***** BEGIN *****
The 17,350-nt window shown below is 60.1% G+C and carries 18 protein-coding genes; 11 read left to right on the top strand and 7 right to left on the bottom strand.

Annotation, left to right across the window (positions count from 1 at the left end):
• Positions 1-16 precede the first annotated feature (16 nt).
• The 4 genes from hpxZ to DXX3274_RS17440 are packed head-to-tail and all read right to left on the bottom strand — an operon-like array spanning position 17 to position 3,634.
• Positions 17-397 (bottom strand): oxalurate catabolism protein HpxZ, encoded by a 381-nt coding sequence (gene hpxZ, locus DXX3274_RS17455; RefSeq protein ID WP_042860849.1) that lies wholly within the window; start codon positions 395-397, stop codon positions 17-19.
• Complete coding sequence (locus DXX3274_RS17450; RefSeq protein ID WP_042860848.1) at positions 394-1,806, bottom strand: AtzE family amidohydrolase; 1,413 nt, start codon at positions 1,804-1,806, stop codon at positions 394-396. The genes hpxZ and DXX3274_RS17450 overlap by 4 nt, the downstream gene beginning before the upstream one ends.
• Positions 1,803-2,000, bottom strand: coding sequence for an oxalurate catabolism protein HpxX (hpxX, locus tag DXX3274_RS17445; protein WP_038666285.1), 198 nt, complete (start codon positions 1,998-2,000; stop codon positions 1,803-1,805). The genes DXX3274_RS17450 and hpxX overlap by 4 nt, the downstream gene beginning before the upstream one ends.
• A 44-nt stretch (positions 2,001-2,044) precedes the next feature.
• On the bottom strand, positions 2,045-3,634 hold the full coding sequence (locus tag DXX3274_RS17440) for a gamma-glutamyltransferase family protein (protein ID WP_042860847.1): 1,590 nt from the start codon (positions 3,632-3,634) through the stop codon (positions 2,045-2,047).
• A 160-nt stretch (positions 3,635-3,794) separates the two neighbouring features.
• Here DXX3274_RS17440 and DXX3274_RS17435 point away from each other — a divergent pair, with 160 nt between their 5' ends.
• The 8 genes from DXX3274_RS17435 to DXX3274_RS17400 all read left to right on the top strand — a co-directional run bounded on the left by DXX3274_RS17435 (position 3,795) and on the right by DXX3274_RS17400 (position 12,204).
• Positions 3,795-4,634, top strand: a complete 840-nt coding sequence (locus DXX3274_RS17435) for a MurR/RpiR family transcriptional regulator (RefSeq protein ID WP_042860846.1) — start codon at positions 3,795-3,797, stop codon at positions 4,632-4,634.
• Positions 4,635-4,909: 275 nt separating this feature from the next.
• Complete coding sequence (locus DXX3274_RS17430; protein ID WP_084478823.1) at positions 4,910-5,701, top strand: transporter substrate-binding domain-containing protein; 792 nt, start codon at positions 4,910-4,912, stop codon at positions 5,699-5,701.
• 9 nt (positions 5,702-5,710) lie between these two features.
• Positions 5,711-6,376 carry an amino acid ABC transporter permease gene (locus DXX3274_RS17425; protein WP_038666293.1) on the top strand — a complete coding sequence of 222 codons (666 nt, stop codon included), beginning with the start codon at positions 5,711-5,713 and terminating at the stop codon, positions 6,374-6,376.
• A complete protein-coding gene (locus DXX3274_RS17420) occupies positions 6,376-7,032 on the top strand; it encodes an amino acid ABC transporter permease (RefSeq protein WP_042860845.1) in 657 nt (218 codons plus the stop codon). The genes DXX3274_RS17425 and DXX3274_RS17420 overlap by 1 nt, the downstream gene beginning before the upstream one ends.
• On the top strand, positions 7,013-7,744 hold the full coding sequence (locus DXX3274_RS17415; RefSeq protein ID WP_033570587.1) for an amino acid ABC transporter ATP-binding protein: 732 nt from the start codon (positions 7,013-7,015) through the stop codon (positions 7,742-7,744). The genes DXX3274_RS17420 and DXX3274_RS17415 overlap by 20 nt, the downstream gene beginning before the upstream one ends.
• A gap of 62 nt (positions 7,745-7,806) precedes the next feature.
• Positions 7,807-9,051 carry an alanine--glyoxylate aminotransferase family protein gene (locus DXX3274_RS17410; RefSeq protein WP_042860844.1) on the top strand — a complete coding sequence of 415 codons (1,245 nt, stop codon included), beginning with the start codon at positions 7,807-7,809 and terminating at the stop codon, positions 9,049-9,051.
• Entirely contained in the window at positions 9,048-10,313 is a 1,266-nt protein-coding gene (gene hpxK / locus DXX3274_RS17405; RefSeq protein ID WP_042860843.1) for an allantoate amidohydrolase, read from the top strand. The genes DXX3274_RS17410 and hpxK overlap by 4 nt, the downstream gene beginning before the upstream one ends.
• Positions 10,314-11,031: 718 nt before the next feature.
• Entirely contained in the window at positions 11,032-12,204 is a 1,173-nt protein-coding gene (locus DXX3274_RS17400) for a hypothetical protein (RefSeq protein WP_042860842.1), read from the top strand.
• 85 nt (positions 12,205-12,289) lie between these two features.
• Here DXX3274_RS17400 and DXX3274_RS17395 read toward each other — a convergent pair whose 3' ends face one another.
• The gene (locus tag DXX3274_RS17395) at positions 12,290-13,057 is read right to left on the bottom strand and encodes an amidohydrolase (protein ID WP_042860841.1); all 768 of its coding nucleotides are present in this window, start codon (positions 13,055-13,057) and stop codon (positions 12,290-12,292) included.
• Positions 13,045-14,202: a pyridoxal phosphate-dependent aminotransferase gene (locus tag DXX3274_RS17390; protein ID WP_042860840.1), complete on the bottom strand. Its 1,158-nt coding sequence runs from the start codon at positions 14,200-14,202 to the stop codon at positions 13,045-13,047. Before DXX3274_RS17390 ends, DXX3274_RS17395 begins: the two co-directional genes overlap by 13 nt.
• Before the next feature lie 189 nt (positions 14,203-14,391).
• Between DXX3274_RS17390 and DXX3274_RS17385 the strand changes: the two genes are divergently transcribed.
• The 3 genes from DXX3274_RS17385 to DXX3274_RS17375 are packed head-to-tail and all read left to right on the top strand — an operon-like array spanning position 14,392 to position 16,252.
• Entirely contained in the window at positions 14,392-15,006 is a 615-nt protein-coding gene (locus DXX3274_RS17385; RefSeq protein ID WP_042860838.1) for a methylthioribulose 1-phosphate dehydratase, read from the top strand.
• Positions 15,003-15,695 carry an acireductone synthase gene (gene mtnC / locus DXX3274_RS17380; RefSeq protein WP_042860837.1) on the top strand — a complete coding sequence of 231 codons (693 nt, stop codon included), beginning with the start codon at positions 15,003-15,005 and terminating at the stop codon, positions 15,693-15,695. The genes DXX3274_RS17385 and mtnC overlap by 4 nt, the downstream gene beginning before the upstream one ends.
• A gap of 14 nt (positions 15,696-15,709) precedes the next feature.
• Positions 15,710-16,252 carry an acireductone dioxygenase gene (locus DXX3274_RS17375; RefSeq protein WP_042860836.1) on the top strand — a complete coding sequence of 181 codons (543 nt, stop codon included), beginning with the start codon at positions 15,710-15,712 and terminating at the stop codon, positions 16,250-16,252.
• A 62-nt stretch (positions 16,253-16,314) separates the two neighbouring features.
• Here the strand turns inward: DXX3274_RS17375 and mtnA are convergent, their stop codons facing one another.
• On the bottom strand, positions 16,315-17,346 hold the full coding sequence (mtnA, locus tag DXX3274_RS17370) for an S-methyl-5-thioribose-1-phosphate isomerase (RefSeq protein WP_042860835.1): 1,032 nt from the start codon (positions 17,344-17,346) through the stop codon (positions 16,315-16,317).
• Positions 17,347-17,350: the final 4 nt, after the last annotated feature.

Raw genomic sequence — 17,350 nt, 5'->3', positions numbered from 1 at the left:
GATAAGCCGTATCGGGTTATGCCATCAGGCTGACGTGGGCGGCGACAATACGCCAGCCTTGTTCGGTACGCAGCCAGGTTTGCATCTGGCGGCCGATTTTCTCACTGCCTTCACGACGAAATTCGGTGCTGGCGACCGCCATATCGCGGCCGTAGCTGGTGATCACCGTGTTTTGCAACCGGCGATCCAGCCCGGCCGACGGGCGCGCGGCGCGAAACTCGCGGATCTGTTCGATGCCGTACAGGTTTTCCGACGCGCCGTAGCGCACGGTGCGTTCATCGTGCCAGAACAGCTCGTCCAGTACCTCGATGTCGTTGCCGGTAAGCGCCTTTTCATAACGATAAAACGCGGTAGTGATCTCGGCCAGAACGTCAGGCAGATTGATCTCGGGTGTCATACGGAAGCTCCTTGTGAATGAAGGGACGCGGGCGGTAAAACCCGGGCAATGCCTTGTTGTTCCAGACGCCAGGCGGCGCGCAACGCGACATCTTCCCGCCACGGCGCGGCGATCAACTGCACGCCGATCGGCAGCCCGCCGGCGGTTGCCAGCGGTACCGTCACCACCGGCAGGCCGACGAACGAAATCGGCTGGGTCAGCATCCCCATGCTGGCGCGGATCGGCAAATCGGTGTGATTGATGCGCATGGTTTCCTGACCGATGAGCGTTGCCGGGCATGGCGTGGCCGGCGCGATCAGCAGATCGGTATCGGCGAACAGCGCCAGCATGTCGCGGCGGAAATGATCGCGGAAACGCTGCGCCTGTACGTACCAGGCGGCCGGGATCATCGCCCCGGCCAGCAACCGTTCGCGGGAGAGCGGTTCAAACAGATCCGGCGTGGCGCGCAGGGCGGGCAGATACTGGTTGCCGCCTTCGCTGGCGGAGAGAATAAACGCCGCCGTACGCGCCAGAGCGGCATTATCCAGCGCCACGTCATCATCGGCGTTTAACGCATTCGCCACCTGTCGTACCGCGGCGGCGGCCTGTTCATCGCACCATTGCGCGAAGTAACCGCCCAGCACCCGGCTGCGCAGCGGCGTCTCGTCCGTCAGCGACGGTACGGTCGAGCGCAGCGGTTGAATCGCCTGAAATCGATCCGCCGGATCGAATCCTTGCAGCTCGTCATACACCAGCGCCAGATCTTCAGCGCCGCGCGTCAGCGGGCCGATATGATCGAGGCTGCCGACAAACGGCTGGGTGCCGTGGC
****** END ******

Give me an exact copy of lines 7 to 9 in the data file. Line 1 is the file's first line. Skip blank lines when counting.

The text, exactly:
• Positions 1,803-2,000, bottom strand: coding sequence for an oxalurate catabolism protein HpxX (hpxX, locus tag DXX3274_RS17445; protein WP_038666285.1), 198 nt, complete (start codon positions 1,998-2,000; stop codon positions 1,803-1,805). The genes DXX3274_RS17450 and hpxX overlap by 4 nt, the downstream gene beginning before the upstream one ends.
• A 44-nt stretch (positions 2,001-2,044) precedes the next feature.
• On the bottom strand, positions 2,045-3,634 hold the full coding sequence (locus tag DXX3274_RS17440) for a gamma-glutamyltransferase family protein (protein ID WP_042860847.1): 1,590 nt from the start codon (positions 3,632-3,634) through the stop codon (positions 2,045-2,047).